For centuries, French painter Piet Mondrian was the artist typically credited with inventing abstraction in the trajectory of Western art history. However, the Guggenheim’s groundbreaking Hilma af Klint exhibition threw this narrative into question, showcasing the Swedish artist’s overlooked abstract paintings created decades prior to Mondrian’s. An observational artist turned mystic, Klint identified as a medium visualizing unseen realms communicated to her by spirit guides or “High Masters.” She created towering and colorful canvases depicting snail shells, dancing flowers, coiling whorls, and a language of her own invention. Her work was so ahead of its time, it was never exhibited until 1986. This upcoming Tate Modern exhibition places Mondrian and Klint side-by-side, exploring the distinct ways the artists employed abstraction to better understand nature, spirit, and life.
April 21 – September 3
Menil Collection (Houston)
In 1957, Polish-born artist Si Lewen published “The Parade,” a wordless black-and-white graphic novel that examines the devastating, sometimes seductive, and all too predictable cycles of war. Lewen—a Jewish refugee from Nazi Germany—chronicles the celebratory aftermath of World War I and moves through the rise of Hitler, the terrors of World War II, and the celebrations after it ends. The exhibition includes the original drawings that comprise this groundbreaking and obscure book alongside additional sketches made during its preparation. In the shadowy, graphite drawings, human figures blur into geometric patterns, mirroring the way people become embroiled in the rituals of war. At one point, children wearing paper hats are play-fighting, but their make-believe weapons are replaced with real ones, and the cycle begins anew.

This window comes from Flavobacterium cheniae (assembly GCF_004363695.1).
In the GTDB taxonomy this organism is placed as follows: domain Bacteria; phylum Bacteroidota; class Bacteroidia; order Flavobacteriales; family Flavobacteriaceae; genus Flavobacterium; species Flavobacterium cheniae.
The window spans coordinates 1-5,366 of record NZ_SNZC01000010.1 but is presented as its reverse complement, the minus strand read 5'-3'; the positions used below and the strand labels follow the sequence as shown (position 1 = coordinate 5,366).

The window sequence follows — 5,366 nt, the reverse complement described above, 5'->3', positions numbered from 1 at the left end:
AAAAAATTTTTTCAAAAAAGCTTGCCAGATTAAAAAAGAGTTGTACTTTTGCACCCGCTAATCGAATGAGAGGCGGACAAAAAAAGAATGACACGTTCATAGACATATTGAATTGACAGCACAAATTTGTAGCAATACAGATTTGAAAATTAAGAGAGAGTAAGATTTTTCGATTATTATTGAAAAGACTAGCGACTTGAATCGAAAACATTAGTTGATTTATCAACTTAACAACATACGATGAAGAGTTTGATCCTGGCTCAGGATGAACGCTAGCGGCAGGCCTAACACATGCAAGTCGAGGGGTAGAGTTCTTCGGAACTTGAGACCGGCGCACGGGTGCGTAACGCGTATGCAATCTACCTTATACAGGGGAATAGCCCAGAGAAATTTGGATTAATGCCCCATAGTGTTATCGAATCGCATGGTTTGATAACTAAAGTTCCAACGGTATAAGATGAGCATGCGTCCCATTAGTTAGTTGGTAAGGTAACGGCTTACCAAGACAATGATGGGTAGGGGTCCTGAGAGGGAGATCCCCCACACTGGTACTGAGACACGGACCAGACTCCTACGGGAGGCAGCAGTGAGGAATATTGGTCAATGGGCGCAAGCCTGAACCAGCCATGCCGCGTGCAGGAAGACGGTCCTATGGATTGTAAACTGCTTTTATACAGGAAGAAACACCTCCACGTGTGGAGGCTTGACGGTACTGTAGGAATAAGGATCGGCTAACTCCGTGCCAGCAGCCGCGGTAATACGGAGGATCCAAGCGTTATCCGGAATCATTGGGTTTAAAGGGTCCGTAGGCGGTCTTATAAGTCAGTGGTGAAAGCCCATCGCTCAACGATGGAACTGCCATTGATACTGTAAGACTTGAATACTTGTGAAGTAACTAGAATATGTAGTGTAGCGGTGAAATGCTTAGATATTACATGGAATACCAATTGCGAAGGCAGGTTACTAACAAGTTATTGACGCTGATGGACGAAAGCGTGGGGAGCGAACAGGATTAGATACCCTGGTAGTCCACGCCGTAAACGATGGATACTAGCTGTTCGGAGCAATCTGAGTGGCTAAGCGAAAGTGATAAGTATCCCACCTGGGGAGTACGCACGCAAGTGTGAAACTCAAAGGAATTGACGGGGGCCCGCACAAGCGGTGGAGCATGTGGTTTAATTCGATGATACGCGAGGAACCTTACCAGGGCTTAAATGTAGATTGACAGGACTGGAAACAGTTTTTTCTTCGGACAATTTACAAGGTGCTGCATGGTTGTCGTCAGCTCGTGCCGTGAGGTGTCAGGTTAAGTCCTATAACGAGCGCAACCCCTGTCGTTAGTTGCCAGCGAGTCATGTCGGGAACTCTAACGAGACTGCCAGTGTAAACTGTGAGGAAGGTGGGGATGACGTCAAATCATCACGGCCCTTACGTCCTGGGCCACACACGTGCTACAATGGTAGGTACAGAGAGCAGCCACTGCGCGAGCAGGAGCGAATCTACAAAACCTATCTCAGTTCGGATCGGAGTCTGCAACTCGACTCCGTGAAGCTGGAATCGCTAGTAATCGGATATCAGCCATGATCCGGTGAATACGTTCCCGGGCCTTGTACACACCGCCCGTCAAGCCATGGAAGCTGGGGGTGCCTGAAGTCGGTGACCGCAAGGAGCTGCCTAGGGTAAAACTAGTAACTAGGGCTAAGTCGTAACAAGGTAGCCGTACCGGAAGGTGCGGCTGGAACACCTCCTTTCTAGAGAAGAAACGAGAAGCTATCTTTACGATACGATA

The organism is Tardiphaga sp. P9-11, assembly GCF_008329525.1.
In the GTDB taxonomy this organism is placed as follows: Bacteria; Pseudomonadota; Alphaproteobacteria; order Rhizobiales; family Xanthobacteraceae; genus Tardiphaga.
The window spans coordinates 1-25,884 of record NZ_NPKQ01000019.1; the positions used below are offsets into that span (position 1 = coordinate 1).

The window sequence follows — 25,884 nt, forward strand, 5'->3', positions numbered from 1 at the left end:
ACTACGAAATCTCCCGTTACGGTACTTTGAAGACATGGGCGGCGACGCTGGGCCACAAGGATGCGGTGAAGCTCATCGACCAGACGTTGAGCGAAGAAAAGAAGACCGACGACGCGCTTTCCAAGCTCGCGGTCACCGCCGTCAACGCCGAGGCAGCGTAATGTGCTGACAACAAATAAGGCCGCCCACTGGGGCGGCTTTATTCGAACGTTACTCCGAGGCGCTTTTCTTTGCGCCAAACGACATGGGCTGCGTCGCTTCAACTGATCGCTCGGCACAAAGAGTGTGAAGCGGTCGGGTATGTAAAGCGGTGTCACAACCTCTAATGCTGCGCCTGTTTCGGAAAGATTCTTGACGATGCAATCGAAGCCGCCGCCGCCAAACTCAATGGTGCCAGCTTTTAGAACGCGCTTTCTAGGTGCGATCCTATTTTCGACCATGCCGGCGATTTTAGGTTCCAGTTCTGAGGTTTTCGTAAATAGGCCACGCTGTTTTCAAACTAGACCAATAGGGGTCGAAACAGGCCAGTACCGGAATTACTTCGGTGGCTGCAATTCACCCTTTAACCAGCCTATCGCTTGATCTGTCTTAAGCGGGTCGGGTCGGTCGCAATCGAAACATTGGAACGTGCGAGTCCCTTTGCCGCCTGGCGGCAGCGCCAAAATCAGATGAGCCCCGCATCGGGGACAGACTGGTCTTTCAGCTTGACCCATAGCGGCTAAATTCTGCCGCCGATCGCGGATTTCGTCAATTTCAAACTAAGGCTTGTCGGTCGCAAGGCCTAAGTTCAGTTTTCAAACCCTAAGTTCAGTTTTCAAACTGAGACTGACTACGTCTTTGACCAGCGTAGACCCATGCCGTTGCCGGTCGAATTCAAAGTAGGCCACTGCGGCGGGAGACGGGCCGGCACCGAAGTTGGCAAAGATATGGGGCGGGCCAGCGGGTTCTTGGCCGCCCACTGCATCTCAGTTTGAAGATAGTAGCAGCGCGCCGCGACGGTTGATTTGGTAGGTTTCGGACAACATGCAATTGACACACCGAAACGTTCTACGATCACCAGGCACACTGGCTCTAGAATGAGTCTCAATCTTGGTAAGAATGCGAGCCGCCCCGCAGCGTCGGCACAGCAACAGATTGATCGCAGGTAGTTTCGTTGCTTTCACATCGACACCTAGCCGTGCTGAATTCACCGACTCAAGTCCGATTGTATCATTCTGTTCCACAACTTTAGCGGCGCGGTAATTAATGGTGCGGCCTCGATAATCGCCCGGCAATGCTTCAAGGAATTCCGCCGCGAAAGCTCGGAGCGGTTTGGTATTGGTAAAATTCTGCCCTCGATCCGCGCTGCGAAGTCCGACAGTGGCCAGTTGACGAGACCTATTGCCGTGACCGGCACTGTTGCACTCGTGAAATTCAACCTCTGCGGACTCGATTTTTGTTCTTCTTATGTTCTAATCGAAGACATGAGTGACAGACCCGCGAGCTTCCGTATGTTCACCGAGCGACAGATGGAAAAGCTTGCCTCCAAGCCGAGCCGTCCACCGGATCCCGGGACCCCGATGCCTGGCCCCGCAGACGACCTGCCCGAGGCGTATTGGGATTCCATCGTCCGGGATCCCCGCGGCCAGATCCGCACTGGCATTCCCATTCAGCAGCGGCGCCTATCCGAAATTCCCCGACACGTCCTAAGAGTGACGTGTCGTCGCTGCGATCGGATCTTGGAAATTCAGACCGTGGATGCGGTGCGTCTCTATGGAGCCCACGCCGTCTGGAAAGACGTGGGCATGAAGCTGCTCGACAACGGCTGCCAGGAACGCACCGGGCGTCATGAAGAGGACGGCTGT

June 23 – September 3
St. Louis Museum of Art
In 2008, the Saint Louis Art Museum presented “Action/Abstraction: Pollock, de Kooning, and American Art, 1940–1976,” a glimpse into the post-World War II art movement that eschewed representation in favor of experimentation. Now, 15 years later, the museum expands upon the exhibition with a focus on the Native American artists who contributed to the tradition. “Action/Abstraction Redefined” features around 90 works of modern and contemporary Native art from artists including Fritz Scholder, Lloyd Kiva New, and Linda Lomahaftewa—a Hopi-Choctaw artist based in New Mexico whose vibrant paintings zoom in on plant stalks, rising suns, and spirals until they become landscapes unto themselves. The works buck stereotypes of what Native Art can be, often combining traditional styles with mainstream, modern trends. The result tears the Abstract Expressionist movement open at the seams, illuminating the blind spots of categorization and art-historical memory.